Raising small humans was never a small task, but with the onset of a worldwide pandemic which held inside of itself historic happenings towards social justice, there was a surge in my responsibility towards fostering children that are human conscientious, anti-hate and anti-self-serving. I was terrified at all that was being hurled at us as human beings. All my obligations to absorb happenings and seize the opportunity to step up my parenting instead of retreating inside. And something remarkable happened, after months of all of us struggling with the changes, the challenges, the isolation, and the uncertainty, I noticed personal growth inside of our home.
Summer brought heat, sprinklers, frozen treats, and endless hours together to fill in any way we could think up. It also brought dialogue about why we wear masks and who we are protecting. Why we have given up certain opportunities to practice human awareness – the concept of tikkun olam, our part in caring and protecting the world. It brought on conversation about skin color, about systemic hate, about privilege, about standing up, about accountability and kindness and goodness in both large and small scales.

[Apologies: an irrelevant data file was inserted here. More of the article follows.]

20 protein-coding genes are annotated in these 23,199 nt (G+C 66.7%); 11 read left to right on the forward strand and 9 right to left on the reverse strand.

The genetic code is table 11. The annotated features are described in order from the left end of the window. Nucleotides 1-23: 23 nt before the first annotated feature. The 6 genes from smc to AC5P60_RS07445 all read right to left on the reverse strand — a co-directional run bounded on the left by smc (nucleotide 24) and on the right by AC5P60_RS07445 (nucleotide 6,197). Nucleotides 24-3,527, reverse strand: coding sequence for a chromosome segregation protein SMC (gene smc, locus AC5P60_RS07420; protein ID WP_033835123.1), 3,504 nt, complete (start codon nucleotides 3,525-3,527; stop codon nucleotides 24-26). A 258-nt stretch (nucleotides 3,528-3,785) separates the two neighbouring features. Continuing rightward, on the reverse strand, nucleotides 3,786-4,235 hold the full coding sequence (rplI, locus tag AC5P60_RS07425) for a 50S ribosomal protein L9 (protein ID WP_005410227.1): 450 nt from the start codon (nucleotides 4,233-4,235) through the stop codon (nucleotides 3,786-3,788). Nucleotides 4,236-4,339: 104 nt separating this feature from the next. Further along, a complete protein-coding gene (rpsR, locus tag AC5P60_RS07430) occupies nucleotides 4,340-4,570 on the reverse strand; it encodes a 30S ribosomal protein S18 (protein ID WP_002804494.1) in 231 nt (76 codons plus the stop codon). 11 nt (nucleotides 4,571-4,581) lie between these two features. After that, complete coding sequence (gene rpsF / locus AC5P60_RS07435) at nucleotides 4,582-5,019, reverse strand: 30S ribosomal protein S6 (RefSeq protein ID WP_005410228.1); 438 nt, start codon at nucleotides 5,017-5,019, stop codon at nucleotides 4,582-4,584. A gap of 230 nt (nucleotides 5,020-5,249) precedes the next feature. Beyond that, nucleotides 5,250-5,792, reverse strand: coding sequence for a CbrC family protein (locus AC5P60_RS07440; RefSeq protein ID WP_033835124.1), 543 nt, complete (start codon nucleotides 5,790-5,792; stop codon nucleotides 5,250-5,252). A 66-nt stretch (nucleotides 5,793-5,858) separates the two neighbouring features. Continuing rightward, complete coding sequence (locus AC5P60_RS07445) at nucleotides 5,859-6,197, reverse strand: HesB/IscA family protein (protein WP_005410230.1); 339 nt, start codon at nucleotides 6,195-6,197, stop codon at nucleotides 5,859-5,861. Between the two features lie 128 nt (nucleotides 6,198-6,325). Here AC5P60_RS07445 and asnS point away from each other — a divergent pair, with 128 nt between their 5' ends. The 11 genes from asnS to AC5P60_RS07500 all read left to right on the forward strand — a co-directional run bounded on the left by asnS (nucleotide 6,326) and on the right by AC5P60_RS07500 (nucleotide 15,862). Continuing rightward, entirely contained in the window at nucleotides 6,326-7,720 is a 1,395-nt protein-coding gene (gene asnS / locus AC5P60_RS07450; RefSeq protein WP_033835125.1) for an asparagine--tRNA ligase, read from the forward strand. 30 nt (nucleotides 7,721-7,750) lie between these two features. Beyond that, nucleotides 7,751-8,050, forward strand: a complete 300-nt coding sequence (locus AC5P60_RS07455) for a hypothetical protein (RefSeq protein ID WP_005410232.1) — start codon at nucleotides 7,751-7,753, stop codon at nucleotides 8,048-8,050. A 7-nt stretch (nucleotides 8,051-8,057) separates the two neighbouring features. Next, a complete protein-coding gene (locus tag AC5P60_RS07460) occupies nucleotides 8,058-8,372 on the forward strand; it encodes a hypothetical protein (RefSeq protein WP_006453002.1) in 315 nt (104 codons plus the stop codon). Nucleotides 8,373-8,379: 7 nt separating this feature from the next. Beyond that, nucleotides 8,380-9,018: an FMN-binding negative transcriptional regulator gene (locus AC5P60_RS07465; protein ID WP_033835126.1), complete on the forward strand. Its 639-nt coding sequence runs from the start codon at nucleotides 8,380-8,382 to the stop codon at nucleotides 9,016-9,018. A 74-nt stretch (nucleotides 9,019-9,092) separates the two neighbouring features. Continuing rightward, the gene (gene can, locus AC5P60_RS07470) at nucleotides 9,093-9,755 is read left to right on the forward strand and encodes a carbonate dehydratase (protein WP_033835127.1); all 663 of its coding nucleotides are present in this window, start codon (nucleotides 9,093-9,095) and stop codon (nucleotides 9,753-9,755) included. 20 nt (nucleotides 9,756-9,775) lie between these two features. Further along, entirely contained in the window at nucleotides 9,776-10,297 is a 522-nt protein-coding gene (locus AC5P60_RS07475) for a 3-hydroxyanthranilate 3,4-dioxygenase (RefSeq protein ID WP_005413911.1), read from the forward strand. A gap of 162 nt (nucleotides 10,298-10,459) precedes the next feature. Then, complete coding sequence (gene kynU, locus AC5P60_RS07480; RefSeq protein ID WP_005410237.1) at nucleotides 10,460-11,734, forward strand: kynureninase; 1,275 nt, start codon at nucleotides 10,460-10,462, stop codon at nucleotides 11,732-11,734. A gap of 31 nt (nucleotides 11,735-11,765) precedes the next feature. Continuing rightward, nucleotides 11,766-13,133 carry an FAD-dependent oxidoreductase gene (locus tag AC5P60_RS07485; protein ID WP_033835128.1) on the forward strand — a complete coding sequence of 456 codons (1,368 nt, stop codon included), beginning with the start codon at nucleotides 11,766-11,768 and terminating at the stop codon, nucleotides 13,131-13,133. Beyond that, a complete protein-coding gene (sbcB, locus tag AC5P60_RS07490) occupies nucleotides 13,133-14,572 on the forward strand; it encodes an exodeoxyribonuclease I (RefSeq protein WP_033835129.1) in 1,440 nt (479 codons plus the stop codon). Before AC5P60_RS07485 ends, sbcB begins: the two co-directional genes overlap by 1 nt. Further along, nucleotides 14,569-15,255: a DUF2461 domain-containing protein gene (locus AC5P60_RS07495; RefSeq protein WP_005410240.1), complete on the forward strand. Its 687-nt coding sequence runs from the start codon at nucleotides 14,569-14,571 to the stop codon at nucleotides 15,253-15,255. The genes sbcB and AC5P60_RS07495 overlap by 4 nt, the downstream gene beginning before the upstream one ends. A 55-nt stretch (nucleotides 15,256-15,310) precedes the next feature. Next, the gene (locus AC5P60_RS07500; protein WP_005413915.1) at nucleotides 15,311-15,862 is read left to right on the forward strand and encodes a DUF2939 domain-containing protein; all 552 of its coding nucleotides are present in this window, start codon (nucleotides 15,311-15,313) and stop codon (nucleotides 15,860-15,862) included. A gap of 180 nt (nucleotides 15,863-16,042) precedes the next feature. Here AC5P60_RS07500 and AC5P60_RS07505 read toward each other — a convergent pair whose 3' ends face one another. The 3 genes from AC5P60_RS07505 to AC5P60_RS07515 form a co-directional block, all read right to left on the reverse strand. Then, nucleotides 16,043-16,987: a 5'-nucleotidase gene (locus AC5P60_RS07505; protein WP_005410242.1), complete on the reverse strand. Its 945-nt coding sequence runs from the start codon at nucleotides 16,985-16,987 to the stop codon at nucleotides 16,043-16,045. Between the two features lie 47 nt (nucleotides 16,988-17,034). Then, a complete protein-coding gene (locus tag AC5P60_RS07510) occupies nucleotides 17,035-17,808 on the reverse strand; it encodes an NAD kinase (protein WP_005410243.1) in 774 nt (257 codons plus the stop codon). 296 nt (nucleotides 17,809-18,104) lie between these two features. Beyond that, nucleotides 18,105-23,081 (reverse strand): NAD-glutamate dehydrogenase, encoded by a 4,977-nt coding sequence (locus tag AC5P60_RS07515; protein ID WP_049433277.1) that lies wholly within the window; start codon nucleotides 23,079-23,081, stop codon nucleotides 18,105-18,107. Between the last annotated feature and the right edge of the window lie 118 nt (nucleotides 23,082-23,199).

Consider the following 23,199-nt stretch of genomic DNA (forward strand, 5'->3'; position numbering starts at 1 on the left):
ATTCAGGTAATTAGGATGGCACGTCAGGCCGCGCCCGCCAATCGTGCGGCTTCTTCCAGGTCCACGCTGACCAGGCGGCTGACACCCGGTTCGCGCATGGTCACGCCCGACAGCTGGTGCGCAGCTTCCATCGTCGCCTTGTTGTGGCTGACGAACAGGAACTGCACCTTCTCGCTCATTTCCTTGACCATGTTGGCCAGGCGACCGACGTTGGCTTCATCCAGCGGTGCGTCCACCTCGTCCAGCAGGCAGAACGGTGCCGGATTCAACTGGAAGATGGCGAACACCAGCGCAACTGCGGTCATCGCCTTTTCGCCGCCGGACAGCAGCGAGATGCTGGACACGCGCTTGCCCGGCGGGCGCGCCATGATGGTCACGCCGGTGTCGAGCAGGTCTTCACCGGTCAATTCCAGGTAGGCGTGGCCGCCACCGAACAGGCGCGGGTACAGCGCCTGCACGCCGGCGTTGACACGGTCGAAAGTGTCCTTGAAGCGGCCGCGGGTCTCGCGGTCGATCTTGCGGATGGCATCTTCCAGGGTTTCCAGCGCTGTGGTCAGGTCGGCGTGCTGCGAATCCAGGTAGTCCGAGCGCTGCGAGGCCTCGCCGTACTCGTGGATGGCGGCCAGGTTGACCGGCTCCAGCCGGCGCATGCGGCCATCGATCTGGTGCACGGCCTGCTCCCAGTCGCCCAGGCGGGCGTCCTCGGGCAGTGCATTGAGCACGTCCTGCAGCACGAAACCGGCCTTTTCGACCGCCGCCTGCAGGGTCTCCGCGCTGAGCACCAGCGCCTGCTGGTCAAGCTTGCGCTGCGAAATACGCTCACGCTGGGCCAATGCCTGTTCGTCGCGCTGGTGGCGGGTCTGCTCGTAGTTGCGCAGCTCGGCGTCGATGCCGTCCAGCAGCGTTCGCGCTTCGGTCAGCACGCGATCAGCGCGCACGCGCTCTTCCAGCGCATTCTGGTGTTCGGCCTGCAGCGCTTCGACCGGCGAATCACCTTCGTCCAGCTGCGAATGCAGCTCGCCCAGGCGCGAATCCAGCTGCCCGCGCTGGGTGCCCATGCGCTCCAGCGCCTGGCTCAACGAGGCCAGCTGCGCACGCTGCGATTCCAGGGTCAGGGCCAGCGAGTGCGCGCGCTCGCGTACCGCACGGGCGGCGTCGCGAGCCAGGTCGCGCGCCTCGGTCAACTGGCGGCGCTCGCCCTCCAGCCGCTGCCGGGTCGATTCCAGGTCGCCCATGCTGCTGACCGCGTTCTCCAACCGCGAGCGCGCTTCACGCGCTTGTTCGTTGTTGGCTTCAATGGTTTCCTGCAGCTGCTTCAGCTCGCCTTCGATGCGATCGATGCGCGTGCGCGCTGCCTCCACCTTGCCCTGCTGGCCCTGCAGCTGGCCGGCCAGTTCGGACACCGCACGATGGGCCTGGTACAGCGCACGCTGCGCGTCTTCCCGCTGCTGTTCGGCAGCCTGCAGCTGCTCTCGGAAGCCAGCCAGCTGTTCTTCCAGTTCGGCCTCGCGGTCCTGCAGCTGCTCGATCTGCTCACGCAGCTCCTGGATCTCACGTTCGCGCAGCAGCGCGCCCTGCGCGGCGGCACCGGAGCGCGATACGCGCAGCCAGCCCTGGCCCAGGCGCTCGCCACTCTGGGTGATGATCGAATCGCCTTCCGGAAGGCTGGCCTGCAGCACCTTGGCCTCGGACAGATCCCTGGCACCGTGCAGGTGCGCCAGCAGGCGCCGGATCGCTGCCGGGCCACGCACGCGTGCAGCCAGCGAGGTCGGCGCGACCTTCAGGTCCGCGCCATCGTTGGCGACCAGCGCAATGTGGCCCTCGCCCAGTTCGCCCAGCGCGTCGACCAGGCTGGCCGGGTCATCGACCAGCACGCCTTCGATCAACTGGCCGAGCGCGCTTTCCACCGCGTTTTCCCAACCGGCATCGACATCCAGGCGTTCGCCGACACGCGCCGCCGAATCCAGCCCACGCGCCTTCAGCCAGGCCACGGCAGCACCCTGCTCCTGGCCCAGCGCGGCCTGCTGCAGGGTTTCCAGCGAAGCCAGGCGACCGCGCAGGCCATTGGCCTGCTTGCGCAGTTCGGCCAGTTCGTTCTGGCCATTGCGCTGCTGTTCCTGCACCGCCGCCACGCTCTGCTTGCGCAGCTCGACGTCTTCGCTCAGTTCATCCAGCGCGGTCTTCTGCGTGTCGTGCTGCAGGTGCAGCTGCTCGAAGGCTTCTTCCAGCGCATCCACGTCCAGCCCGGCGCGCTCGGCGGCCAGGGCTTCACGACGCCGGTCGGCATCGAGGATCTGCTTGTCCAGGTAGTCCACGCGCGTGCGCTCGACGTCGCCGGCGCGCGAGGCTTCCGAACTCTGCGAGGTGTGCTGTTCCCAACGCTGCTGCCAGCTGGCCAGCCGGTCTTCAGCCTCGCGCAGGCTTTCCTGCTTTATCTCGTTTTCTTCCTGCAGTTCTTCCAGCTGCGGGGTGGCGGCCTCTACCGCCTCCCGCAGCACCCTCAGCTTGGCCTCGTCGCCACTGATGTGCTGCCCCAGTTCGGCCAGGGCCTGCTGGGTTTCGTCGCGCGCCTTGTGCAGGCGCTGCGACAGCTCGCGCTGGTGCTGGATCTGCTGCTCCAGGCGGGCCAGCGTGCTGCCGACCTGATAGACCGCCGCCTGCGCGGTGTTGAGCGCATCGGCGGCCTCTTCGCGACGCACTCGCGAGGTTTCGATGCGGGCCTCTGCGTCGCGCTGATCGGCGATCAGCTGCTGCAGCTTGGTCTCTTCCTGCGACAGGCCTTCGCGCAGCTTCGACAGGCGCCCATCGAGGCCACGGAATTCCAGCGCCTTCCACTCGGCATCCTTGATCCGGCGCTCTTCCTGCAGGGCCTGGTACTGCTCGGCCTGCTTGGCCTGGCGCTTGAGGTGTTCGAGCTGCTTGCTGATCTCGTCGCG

Summer days are hot and our heads hurt with weary happy heat by the time the sky glows pink. The kids fall asleep happy. They thank me. They tell me today was such a great day. And yet there are still times I am feeling totally gutted. As if I have hollowed all of myself out for them to grab and take with greedy fingers. I think of how far we likely are from our old normal. How long it may be until I can see my parents in California. How school may not arrive in the fall the way we want it to. How masked faces are the new face of human interaction. I think these things and I want to crawl into my bed, lay my head down and hibernate until a miracle solution is found. But then I put on my T-shirt.